Around 2007 Colleen invited me to inter-generational games night held at Victory Tower, where Colleen lived for 24 years. Prior to COVID every Tuesday night I was in town from 7-9pm. I would join a group of seniors, along with teens who received community service, and other folks from the community to play board games and cards. Colleen loved a card game called Kings in the Corner. Colleen got a kick out of laying down an ace, so no one could play on that column. We called that a "nasty".
In May 2008, Pauline Betz Addie who had won five US Opens and one Wimbledon in women’s singles in the 1940’s was honored at the Cabin John Indoor Tennis Courts in Bethesda, Maryland. The facility was being renamed after Pauline. I was fortunate to teach tennis under Pauline from 1979-1983. Billie Jean King was going to speak, and I invited Colleen to go with me. We had a fabulous time. I introduced Colleen to Pauline, and we got to meet Billie Jean King. When I was a teenager, I had Billie Jean’s poster on my wall. For years Colleen and I would talk about those special experiences.
On March 15, 2009, I held the first play committee meeting. Colleen was one of the seven people that attended. Colleen had been supportive for years of the play movement I’d been working on.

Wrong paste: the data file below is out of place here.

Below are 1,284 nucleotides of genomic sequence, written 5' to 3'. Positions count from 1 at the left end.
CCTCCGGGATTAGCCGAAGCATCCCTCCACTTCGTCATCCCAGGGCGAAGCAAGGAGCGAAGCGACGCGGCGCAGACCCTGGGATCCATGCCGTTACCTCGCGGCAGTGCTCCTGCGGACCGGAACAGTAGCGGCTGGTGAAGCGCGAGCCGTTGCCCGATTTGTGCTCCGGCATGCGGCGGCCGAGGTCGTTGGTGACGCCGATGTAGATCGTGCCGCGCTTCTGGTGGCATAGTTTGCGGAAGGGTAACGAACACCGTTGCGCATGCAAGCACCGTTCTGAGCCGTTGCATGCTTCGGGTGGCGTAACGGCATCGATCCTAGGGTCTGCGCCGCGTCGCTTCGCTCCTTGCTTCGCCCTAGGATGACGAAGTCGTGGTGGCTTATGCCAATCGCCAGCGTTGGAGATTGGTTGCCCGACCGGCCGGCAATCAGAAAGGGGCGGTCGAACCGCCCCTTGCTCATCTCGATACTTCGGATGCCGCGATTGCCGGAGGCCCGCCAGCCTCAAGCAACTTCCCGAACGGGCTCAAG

In September 2009, I organized the inaugural Play Day as part of the non-profit I founded, Let's Play America. Both Anna Mae and Colleen attended. Anna Mae made homemade play dough and Colleen participated in the mini tennis activity.
In September 2015 at our Annual Play Day the play team decided we wanted to start honoring folks who have been play advocates, so we gave Colleen the first Spirit of Play Award. Anna Mae was also a huge supporter of Play Day events. One year, we learned that September 19th is International Pirate Day, when someone attending Play Day gave us pirate eye patches. Anna Mae gladly wore hers for the rest of the day.
As Colleen started losing her balance, she switched from tennis to table tennis. I joined Colleen in the table tennis class offered to seniors by our City of Takoma Park Recreation Department. Colleen loved to play, was always a great sport and she strived to do her best. At one Play Day I found Colleen in the Recreation Room playing table tennis with a six-year-old. This young fellow shared in a video our City TV captured how much fun he had while playing Colleen. Wouldn’t it be great if we all had Colleen’s attitude when it comes to playing?
Anna Mae died on September 23rd, the day before our 14th Annual Play Day. Colleen died on October 19th. I miss these two special ladies. They both found enjoyment in life by pursuing play. They were both enormous influences on me, personally and professionally. These two women worked hard and pursued their passions. Both women were devoted to their families, especially their grandchildren. Now that I’m a grandmother of Charlie and another sibling along the way I want to be like these women; help my family however I can, give my best to my profession as a play advocate and to make sure I make time to play. I want to model these traits for future generations. I urge readers to follow in the footsteps of these play ladies, find the play activities you enjoy and make time to play them regularly. You deserve to play.